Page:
The new book, Quantum Criminals: Ramblers, Wild Gamblers, and other Sole Survivors From the Songs of Steely Dan, is the delightful result of an author not only understanding their subject, but emotionally bonding with it. In this case, it’s the two co-authors, Alex Pappademas (who writes the words) and Joan LeMay (who paints the pictures), who unfold the “story” of Steely Dan by way of the flawed, often tragic characters depicted in the band’s discography.
Though the book dips in and out of biographical episodes of Steely Dan’s creative team and only permanent members (Donald Fagen and the late Walter Becker), it’s the vivid characters they created—the miscreants, the heartbroken suicidal jazz fans, the famous San Francisco acid dealers—that provide the rhythm of Quantum Criminals.
The Dan were mostly a band of the ’70s, though they did win Album of the Year at the 2000 Grammy Awards for their surprisingly good comeback record, Two Against Nature—sparking an anti-Boomer furor that ranks slightly ahead of that time the lip-synching R&B duo Milli Vanilli won Best New Artist, as far as Grammy outrages go.
Eschewing the road for the studio fairly early in their career, Fagen and Becker produced smooth pop hooks, blisteringly hot rock guitar solos, and bebop-inflicted blue eyed soul. And for notoriously obsessive perfectionists, they weren’t shy about infusing humor into their music (always a risky choice).
Though they had some pop hits and remain a staple of classic rock radio to this day, Steely Dan has also always been a niche unto themselves. They have plenty of casual fans, not every one of them is a hyper-analytical completist maniac (though there is no shortage of such pedants among the Dandom).
To the unimpressed, the Dan can sound like the soundtrack to a supermarket visit. But if you can hear the music, the Dan is both easy and challenging—relaxed grooves, audacious melodies, and impeccable musicianship laying the bed for lyrics that sound like they’re ripped from a pulp crime novel written by beat poets.
And the book gets that. To demonstrate, here are the opening words of Quantum Criminals: “The first person you meet in a Steely Dan song is a guy named Jack. In the first verse of ‘Do It Again,’ Jack kills a man in anger and then evades death by hanging because it’s the hangman’s day off.”
Dark, abrupt, take no prisoners kinda stuff. And also quite funny.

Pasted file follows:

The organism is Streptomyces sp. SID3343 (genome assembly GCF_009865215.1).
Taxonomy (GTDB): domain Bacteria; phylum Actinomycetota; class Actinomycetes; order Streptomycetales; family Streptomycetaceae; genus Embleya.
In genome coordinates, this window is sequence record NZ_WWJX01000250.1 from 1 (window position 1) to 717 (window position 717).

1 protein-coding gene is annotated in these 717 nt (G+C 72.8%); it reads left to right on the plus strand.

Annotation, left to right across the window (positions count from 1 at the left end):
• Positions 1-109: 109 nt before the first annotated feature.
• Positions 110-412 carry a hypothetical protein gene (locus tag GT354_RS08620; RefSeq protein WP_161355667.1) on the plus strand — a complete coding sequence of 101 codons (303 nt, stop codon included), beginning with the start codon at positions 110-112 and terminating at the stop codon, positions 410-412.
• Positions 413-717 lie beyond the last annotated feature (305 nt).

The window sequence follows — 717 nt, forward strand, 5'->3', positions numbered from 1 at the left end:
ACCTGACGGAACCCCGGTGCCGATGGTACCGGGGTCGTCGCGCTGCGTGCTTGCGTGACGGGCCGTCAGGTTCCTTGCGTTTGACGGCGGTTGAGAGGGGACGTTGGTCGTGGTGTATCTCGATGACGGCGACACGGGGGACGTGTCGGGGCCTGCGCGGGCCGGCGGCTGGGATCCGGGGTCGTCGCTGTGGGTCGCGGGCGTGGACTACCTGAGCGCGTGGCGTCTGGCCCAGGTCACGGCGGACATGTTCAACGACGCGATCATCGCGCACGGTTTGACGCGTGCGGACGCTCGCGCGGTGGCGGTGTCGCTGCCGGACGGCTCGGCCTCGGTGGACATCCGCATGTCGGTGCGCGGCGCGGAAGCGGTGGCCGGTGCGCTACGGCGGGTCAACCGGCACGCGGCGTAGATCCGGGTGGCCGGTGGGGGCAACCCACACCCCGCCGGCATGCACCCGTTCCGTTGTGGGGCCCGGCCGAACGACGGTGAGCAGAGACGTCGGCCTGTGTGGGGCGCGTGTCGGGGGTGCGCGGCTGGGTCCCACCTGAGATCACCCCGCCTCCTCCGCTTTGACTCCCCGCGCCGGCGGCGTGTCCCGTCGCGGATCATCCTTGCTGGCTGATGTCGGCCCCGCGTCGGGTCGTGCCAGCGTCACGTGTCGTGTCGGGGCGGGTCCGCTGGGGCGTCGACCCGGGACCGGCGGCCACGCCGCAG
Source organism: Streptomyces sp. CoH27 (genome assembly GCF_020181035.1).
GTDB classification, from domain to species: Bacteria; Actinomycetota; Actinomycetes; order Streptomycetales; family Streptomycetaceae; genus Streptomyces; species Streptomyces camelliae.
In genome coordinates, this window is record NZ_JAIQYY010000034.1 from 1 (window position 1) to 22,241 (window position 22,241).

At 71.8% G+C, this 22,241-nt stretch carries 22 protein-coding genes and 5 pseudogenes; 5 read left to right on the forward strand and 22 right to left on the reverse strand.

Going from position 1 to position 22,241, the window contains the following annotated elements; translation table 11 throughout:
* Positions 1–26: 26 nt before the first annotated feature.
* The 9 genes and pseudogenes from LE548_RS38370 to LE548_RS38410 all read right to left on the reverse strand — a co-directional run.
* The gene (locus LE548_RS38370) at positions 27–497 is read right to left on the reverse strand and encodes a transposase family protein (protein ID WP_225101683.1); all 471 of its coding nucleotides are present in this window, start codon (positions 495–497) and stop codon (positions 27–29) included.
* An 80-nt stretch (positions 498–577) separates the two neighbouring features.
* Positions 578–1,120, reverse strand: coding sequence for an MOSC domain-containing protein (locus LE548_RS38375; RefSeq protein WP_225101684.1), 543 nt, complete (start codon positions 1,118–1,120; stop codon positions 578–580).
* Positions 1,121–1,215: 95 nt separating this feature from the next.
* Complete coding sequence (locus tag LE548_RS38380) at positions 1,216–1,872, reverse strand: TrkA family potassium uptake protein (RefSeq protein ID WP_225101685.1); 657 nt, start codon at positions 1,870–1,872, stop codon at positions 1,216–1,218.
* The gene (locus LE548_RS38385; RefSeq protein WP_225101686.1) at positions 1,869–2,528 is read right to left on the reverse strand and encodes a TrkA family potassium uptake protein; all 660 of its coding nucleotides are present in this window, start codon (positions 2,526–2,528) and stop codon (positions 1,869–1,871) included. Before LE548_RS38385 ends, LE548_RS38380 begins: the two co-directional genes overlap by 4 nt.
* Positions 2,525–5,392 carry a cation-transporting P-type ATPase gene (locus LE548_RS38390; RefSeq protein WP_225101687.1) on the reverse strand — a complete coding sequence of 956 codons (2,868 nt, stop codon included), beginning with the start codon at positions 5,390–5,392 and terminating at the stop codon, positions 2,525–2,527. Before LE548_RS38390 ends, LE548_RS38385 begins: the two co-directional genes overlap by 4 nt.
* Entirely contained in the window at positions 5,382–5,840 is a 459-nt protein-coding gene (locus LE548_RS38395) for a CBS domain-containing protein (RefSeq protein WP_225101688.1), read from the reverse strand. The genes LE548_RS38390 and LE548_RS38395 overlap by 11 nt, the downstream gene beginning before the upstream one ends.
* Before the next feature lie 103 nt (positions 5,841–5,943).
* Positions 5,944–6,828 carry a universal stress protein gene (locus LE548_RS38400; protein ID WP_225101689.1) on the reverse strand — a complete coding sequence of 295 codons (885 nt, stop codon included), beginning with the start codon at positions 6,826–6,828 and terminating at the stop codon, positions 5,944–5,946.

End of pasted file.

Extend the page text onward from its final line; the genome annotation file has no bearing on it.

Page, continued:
Not coincidentally, Steely Dan samples provided the beats for too many hip-hop songs to count. But there was a dark side to this connection.
Fagen and Becker took all the royalties and songwriting credit for a young rap group’s only hit song—after the track was released without clearing the sample use of the Steely Dan song, “Black Cow.” In the Quantum Criminals chapter covering this episode, Fagen and Becker come across as petty and cruel to the hapless one-hit wonder rappers, Lord Tariq and Peter Gunz. But they also seem like stone-cold gangsters, bad guys in one of their own songs.
Each chapter is essentially named after a character in a Steely Dan song, a member of the band, or another character in the near-Dan universe. The words are accompanied by deeply gazing, brightly colored portraits of said characters. It’s through their stories that the story of the band takes shape.
There’s nothing linear about this book, but the wry prose and evocative (sometimes startling) illustrations suit the band—and its fans. There’s as much deconstructing of song narratives as there is band biography.
In the chapter, “Mr. LaPage,” the music and lyrics of “Everyone’s Gone to the Movies” get a modern-day contextualization. “Donald’s vocal is so poker-faced you could miss the fact that this is an up-tempo song about what a fun guy the neighborhood pedophile is.” The accompanying portrait of Mr. LaPage is appropriately revolting.
Babs and Clean Willie, the subjects of “Haitian Divorce,” get their moment. As does the doomed bookkeeper’s son and his case of dynamite in “Don’t Take Me Alive.” Even occasional collaborators like Michael McDonald get to have their say, as do the Dan’s fellow ’70s smooth rocker frenemies, the Eagles.
But a particular delight is the chapter “Owsley,” for the protagonist of what is probably the funkiest track in the Dan oeuvre, “Kid Charlemagne”—which also happens to be about one of the very few Dan characters who’s based on a real human being.
Owsley “Bear” Stanley was a rich kid from a prominent family who, through both chemistry and superior salesmanship, was one of the Johnny Appleseeds of LSD in the ’60s. His name appears in Tom Wolfe’s The Electric Kool Aid Acid Test. He did several stints working as a sound guy for The Grateful Dead—who also wrote a song about him, “Alice D. Millionaire.” (Get it? LSD Millionaire.) And he’s the guy Donald Fagen channels when he sings, “Clean this mess up, ‘else we’ll all end up in jail. Those test tubes and the scale…just get it all out of here!”
These are ridiculous lyrics matched with infectious beats, sung passionately and unironically. This is a portrait of an insanely drawn character, one that logic says should not exist—but he does. It’s a combination of content that simply should not work. But it does, because it’s the Dan. (As I learned in the book, the venerable rock critic Robert Christgau once called Steely Dan “the Grateful Dead of bad vibes,” which is pretty much perfect.)
Quantum Criminals understands the paradoxical nature of Steely Dan, and the book embraces that chaos. It’s not a paean to “great men” of classic rock, nor is it a fan service love letter. But it is most definitely the right book about the correct band.